The Copyrights Society of Nigeria (COSON), has been harassing the Broadcasting Society of Nigeria (BON) and the Independent Broadcasting Society of Nigeria, IBAN, insisting that they pay royalties for playing the songs of Nigerian artists. COSON has dragged several radio and TV stations to court, demanding millions, sometimes billions of Naira in royalty.
Well, it seems IBAN and BON have had enough. Two days ago, they announced the ban of all Nigerian artists registered with COSON. Meaning that they ordered the immediate stop to the airing of songs of artists who are COSON members.
In a statement released and signed jointly by the President and Secretary of IBAN, Sonny Adun and Guy Murray Bruce, the need for such a drastic step was due to “the antagonism and harassment under the leadership of Tony Okoroji (COSON Chairman)”.
The statement in part reads “No person or organisation, particularly a collection society such as COSON has a monopoly of authority over any other.. IBAN and BON have the utmost respect for Nigerian artistes in their individual and collective capacities and have indeed contributed more than any known institution to the promotion of Nigerian music and the development of the entertainment industry as a whole.”
They are accusing COSON of arbitrarily imposing and concocting fees which are not based on any agreeable and verifiable tariff and standards.
However Mr Okoroji while reacting to the decision of the broadcasting bodies says the issue here is the strict stand COSON has on the royalties of artist works used on any of the broadcast stations. He says some stations have this attitude of “we can handle COSON” and goes on airing the works of the artist without paying them their due royalty which COSON is strongly against.
Meanwhile the Performing Musicians Association of Nigeria interim president has released a statement on the ban on airplay of Nigerian artists by BON.
The statement below..
PMAN Speaks on the current ban of airplay of Nigerian artists by BON & IBAN
The Performing Musicians Association of Nigeria is appalled by the recent development spearheaded by the Broadcasting Organisation of Nigeria (BON) and Independent Broadcasters’ Association of Nigeria (IBAN) via an official press release yesterday, calling for the immediate airplay ban on all media platforms on content from Nigerian artistes, the association which was created with the sole mission to PROTECT, PRESERVE, and PROMOTE Nigerian musicians has decided to react on the ban and ongoing feud between the Broadcasting Organisation of Nigeria(BON), Independent Broadcasters’ Association of Nigeria (IBAN) and Copyright Society of Nigeria (COSON) calling for an immediate reversal of the ban in the interest of these artists whom we know that all the above mentioned organisations have their best interests at heart.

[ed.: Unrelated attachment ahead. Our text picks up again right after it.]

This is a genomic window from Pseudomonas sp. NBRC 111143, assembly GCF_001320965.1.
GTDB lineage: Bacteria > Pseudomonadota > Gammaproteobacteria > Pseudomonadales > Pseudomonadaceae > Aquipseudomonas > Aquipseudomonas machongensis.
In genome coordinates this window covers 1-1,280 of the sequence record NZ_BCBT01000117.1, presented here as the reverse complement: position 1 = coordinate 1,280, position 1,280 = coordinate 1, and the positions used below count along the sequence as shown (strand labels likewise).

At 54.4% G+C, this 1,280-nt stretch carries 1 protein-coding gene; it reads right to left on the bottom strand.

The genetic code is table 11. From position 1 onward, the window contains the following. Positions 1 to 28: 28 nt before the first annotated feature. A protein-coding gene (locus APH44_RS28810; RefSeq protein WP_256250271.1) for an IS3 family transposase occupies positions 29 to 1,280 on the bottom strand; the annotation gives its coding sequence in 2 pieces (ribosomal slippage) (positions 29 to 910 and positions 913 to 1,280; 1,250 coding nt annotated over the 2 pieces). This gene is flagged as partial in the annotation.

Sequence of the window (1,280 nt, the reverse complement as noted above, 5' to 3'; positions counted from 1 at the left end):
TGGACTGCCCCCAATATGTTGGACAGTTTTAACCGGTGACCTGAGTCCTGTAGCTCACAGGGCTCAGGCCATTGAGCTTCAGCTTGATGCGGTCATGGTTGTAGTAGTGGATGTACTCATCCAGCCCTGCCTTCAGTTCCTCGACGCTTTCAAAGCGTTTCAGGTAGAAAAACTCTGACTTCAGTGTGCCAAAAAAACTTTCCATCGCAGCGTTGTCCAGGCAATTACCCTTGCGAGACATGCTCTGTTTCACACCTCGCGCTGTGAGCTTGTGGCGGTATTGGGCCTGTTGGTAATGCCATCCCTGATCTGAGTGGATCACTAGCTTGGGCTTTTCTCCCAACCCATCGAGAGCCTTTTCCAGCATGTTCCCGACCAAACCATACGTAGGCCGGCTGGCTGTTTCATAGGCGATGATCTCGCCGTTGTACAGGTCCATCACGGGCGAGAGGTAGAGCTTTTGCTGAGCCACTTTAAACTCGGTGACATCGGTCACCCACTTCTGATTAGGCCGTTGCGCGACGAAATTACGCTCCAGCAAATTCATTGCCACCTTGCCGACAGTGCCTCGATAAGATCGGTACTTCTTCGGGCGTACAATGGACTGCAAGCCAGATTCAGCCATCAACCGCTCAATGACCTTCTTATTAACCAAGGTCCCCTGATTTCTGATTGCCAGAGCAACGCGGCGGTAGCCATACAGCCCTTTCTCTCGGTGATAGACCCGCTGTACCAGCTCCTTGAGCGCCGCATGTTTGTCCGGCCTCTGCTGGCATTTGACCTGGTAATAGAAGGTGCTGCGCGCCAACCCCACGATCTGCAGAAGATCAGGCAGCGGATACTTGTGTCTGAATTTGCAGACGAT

The ban on airplay of these Nigerian artistes and their music on various Nigerian media platforms is from our standpoint very unfair, demeaning and discouraging. We all know without a doubt that these same artistes who have persevered and assisted us to build, today what is known as the Nigerian music industry, Africa’s biggest entertainment export to the world are the same people that are now being victimised. With this action, the association foresees a situation where this ban will, rather than encourage well meaning members of the society, with musical talent to hone their craft and join the success story of the entertainment industry, reverse will be the case. We also foresee a situation where the bulk of the material that will be circulated on nigerian airwaves will be foreign materials, celebrating alien artistes instead of embracing, home grown talent and our cultural heritage.
COSON in it’s own right by a mandate given to the organisation acts as a collecting society for these artistes, helping to monitor and collect royalties entitled to them. As a collecting society, they have since inception acted as a shield to these artistes protecting their intellectual rights. BON & IBAN are arguing that the tariffs and standards presented to them by COSON should be defended and agreeable with them, but we know that the ban is not the best invitation to the negotiating table.
Article 220.127.116.11 of the Broadcast code issued by NBC says: ‘For the purpose of free-to-air broadcast, Nigerian music shall constitute 80 per cent of all music broadcast’. If this ban is sustained, and 80% of the music played on the various media platforms are foreign material, we should ask ourselves as guardians of the music industry, if these media houses are paying the royalties owed to these foreign artistes, and thereby sidelining Nigerian music by Nigerian artistes, are we supporting them or failing them? We should also ask ourselves, if this ban which will invariably affect the rising profile of the Nigerian music industry in the world, economically and in relevance is good for us.
With these ongoing conflicts, lets not forget the owners of this intellectual properties, the music owners, record label owners, recording artistes, the instrumentalists, composers, who have spent time and money producing and packaging, what we know, enjoy and call music, their interests should be significant in these agreements.
In light of all that has been mentioned above we ask again that the ban be reversed and that all the affected parties and major stakeholders in the entertainment industry sit down for a dialogue and reach a favourable agreement, beneficial to everyone involved.
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